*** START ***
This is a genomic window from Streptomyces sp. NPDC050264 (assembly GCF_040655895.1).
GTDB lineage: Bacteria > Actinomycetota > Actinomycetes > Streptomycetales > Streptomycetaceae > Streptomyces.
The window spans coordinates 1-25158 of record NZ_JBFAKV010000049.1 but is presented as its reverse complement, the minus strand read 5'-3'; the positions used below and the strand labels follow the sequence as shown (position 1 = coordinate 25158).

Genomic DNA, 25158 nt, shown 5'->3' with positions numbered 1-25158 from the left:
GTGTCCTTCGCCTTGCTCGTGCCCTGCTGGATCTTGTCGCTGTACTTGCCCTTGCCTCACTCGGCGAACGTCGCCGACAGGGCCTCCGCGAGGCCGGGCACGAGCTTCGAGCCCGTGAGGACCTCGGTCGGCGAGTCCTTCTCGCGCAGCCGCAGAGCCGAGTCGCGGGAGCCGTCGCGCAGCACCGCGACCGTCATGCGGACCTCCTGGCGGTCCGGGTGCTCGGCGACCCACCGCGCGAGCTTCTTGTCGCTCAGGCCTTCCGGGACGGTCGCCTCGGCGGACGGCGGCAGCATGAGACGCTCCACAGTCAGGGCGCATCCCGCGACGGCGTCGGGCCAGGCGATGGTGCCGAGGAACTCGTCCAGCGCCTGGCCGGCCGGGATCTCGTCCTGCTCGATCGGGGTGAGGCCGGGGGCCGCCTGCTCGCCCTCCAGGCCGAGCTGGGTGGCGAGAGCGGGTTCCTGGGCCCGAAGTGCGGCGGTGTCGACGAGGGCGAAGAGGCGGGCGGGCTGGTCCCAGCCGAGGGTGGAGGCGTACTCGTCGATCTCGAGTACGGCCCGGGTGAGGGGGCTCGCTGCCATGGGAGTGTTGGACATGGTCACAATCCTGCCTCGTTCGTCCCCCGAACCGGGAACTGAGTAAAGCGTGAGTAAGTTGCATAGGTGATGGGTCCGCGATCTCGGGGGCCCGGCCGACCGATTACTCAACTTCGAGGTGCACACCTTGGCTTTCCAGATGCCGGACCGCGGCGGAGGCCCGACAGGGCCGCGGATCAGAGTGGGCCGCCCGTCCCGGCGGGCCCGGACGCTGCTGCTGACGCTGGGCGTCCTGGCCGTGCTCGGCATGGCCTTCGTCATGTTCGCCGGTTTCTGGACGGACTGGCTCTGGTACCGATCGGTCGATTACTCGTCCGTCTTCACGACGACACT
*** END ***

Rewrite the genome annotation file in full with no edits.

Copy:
This is a genomic window from Streptomyces sp. NPDC050264 (assembly GCF_040655895.1).
GTDB lineage: Bacteria > Actinomycetota > Actinomycetes > Streptomycetales > Streptomycetaceae > Streptomyces.
The window spans coordinates 1-25158 of record NZ_JBFAKV010000049.1 but is presented as its reverse complement, the minus strand read 5'-3'; the positions used below and the strand labels follow the sequence as shown (position 1 = coordinate 25158).

Genomic DNA, 25158 nt, shown 5'->3' with positions numbered 1-25158 from the left:
GTGTCCTTCGCCTTGCTCGTGCCCTGCTGGATCTTGTCGCTGTACTTGCCCTTGCCTCACTCGGCGAACGTCGCCGACAGGGCCTCCGCGAGGCCGGGCACGAGCTTCGAGCCCGTGAGGACCTCGGTCGGCGAGTCCTTCTCGCGCAGCCGCAGAGCCGAGTCGCGGGAGCCGTCGCGCAGCACCGCGACCGTCATGCGGACCTCCTGGCGGTCCGGGTGCTCGGCGACCCACCGCGCGAGCTTCTTGTCGCTCAGGCCTTCCGGGACGGTCGCCTCGGCGGACGGCGGCAGCATGAGACGCTCCACAGTCAGGGCGCATCCCGCGACGGCGTCGGGCCAGGCGATGGTGCCGAGGAACTCGTCCAGCGCCTGGCCGGCCGGGATCTCGTCCTGCTCGATCGGGGTGAGGCCGGGGGCCGCCTGCTCGCCCTCCAGGCCGAGCTGGGTGGCGAGAGCGGGTTCCTGGGCCCGAAGTGCGGCGGTGTCGACGAGGGCGAAGAGGCGGGCGGGCTGGTCCCAGCCGAGGGTGGAGGCGTACTCGTCGATCTCGAGTACGGCCCGGGTGAGGGGGCTCGCTGCCATGGGAGTGTTGGACATGGTCACAATCCTGCCTCGTTCGTCCCCCGAACCGGGAACTGAGTAAAGCGTGAGTAAGTTGCATAGGTGATGGGTCCGCGATCTCGGGGGCCCGGCCGACCGATTACTCAACTTCGAGGTGCACACCTTGGCTTTCCAGATGCCGGACCGCGGCGGAGGCCCGACAGGGCCGCGGATCAGAGTGGGCCGCCCGTCCCGGCGGGCCCGGACGCTGCTGCTGACGCTGGGCGTCCTGGCCGTGCTCGGCATGGCCTTCGTCATGTTCGCCGGTTTCTGGACGGACTGGCTCTGGTACCGATCGGTCGATTACTCGTCCGTCTTCACGACGACACT